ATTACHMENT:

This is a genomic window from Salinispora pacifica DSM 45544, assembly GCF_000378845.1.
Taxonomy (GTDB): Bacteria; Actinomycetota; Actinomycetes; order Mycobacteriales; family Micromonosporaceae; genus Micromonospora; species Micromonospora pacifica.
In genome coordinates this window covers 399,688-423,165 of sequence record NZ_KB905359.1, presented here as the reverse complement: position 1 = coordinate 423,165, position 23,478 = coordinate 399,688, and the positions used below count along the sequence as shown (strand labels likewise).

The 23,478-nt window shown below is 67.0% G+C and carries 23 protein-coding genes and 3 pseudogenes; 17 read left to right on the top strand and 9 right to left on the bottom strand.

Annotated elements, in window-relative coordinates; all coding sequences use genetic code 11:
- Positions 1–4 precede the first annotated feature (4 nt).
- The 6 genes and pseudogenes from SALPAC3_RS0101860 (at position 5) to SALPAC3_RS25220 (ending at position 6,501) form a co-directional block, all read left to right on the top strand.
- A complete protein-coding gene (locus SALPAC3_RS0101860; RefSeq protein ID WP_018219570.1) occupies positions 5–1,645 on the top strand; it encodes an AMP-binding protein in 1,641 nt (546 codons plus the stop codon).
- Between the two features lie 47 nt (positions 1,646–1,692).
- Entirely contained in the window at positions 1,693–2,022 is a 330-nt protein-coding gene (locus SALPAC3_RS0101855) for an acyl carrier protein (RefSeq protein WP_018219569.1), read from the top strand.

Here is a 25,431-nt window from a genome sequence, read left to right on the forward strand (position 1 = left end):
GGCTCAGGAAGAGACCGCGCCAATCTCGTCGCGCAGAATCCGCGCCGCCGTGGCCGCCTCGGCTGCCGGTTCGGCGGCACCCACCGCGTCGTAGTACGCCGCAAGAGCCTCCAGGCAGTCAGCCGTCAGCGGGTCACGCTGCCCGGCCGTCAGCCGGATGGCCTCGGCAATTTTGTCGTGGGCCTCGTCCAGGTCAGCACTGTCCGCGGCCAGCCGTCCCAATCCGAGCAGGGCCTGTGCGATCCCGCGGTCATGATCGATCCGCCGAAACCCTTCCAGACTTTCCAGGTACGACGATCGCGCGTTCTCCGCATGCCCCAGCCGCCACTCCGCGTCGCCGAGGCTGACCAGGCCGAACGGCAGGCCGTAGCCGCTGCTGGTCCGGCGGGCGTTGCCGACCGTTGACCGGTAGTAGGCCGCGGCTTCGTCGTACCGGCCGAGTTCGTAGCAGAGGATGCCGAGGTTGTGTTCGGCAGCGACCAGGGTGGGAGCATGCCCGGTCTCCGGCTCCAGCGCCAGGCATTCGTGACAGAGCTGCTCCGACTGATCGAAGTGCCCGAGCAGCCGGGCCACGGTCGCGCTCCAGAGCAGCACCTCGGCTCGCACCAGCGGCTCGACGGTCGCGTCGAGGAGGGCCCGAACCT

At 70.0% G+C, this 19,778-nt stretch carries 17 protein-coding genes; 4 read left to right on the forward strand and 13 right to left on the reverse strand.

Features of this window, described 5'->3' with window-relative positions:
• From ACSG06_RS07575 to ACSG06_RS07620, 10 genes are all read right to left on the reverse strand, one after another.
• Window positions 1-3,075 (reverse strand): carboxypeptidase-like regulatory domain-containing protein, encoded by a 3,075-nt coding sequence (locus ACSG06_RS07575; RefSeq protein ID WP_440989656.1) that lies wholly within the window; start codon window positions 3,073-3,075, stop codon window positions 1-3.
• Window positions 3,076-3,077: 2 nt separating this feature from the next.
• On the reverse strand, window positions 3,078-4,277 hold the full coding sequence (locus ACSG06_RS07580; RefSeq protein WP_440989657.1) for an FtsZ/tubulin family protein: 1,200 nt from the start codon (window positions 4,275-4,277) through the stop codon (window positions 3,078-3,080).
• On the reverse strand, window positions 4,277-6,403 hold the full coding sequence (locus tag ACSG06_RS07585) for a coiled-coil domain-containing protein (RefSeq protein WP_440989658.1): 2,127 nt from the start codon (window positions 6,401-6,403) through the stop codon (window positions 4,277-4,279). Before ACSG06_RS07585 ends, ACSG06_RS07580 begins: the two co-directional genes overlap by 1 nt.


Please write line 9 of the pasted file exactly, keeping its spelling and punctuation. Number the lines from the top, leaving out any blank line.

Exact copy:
- Between the two features lie 47 nt (positions 1,646–1,692).